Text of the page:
Although not a “real” trial, the Marine Ecocide trial is nonetheless of huge relevance to future trials. As Bristol Law School principal lecturer in law and organiser, Benjamin Pontin, says:

“Documentation and arguments used at this trial will be used as legal precedents in future ecocide trials.”

The Bristol Law School is soon to launch a website dedicated to the Marine Ecocide Trial – watch this space.

The previous Ecocide trial at the Supreme Court – which found Tar Sands bosses guilty of ecocide – had actors as expert witnesses. In contrast, the Marine Ecocide trial used real expert witnesses.

In the Bristol trial, the UK Secretary of State for the Environment, Caroline Spelman, was charged for implementing policies that “are causing damage to and destruction of UK fishing ecosystems…”

The government pleaded not guilty and did not appear. Instead Graham Watson the Liberal Democrat Member of the European Parliament  appeared as a defence witness. So did Jeremy Percy, the chief executive of the Under Tens Fishermen’s Association.

The defence focused on showing that Caroline Spelman was not in control of UK fisheries policy, because it was devolved nations and the EU also being responsible.

The Walrus and the Carpenter

The words of Lewis Carroll’s poem, about the Walrus gobbling up the oysters, came to mind as I listened to the so-called concerns of the defence:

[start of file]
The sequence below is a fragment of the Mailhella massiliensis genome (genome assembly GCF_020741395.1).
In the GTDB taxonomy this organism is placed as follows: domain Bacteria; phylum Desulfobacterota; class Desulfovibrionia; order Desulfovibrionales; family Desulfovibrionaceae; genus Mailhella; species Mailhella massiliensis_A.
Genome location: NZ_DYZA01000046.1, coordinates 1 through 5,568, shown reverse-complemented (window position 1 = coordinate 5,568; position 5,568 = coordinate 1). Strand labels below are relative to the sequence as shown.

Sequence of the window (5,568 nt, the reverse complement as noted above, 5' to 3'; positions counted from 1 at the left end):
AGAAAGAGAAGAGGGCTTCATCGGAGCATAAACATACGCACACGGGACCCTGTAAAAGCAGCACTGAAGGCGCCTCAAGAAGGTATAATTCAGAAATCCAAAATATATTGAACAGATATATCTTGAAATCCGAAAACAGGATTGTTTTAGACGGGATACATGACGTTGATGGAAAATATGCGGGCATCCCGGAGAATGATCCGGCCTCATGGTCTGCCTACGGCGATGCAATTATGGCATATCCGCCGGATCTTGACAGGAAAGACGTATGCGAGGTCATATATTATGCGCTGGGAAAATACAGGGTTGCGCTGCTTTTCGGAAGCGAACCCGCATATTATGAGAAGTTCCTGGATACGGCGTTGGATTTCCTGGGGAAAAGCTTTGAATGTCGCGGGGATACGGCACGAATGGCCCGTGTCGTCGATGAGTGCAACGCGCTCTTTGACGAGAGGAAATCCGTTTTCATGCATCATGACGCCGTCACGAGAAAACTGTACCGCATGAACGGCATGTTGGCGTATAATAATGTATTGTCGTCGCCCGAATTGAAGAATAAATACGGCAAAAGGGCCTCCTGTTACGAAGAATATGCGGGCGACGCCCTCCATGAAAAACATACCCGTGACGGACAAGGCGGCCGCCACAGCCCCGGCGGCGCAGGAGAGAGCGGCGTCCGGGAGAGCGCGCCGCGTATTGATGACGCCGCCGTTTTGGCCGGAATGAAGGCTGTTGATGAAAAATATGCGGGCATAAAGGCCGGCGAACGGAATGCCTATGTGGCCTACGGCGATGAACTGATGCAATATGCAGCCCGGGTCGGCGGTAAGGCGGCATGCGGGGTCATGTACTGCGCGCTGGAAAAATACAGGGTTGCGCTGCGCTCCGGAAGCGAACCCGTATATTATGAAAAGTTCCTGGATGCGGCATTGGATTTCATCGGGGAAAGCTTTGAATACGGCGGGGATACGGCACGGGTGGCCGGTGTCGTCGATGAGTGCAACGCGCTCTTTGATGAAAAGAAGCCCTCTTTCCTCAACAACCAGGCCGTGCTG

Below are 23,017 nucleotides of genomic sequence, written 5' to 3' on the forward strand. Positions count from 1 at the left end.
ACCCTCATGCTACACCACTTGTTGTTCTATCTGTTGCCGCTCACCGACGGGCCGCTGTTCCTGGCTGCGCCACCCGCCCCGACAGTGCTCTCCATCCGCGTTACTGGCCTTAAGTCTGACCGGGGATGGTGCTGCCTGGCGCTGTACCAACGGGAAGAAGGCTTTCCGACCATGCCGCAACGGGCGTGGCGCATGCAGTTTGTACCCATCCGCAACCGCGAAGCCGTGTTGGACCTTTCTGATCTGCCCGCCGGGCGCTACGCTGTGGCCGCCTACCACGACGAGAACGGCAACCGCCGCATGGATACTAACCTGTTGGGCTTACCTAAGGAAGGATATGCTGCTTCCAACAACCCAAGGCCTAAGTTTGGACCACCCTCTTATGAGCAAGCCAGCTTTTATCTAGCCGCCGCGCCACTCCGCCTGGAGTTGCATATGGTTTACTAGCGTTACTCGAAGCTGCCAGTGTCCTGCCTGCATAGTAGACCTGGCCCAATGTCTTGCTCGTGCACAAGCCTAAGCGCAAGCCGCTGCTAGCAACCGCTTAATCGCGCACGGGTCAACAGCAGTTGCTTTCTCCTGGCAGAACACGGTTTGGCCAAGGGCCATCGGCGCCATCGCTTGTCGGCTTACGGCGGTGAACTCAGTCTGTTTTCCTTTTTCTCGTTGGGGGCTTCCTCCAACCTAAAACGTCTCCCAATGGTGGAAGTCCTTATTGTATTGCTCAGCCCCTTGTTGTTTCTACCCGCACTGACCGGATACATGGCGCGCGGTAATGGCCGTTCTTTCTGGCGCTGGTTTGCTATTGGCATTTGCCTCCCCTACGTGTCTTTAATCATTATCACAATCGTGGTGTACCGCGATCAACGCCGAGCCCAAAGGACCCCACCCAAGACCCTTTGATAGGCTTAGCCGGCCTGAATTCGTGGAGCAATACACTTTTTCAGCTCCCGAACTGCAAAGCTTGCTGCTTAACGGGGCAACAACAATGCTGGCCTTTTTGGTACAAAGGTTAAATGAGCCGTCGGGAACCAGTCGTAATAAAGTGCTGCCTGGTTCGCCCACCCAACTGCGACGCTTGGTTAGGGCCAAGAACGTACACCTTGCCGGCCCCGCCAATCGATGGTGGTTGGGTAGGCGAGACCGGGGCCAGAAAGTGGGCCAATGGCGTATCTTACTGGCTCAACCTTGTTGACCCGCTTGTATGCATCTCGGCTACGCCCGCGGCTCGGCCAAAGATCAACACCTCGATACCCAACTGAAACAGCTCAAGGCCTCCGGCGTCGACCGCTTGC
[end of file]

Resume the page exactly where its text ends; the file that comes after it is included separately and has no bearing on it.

‘”I weep for you,” the Walrus said. “I deeply sympathise”.

With sobs and tears, he sorted out those of the largest size, holding his pocket handkerchief before his streaming eyes. “”

Marine Ecocide prosecution

Jonathon Porritt appeared as an expert witness for the prosecution, swearing his oath on Gaia. He talked about the “systematic abuse of science” for political ends.

He also said that fish stocks don’t necessarily replenish once overfishing has been halted. In other words, overfishing can lead to extinction.

Another expert witness, was marine lawyer, Tom Appleby. When questioned by the prosecution about whether the UK government can legally hand out fish quotas, he said: “I do not believe Defra has this power to give out property rights.”

Dr Jean-Luc Solandt from the Marine Conservation Society gave the history of UK fishing and a factual but searing account of the damage done to the sea bed by scallop dredgers and beam trawlers.

Charles Redfern, MD and founder of Fish4Ever, the world’s first sustainable canned fish brand, was an expert witness for the prosecution.

He said that consumer awareness of the plight of the fish was a double-edged sword because now people care more about sustainability, it is possible for unauthenticated sustainability claims to be made.

Think how many times you see “Dolphin-friendly” on canned fish. Charles Redfern says you might as well label chocolate as “dolphin-friendly”; that is how meaningless the term is.

Time to present the Fish4Ever mermaids pretending to be sworn in

Imilia Lucas

Jane Victoria Powell

with costumes made by

fellow mermaid, Melanie Small.

Here is the Greenpeace fish talking to fisherman, Jeremy Percy – please check out Greenpeace’s new campaign to be Be a Fisherman’s Friend.

(Yes, fishers do seem to be mostly male.).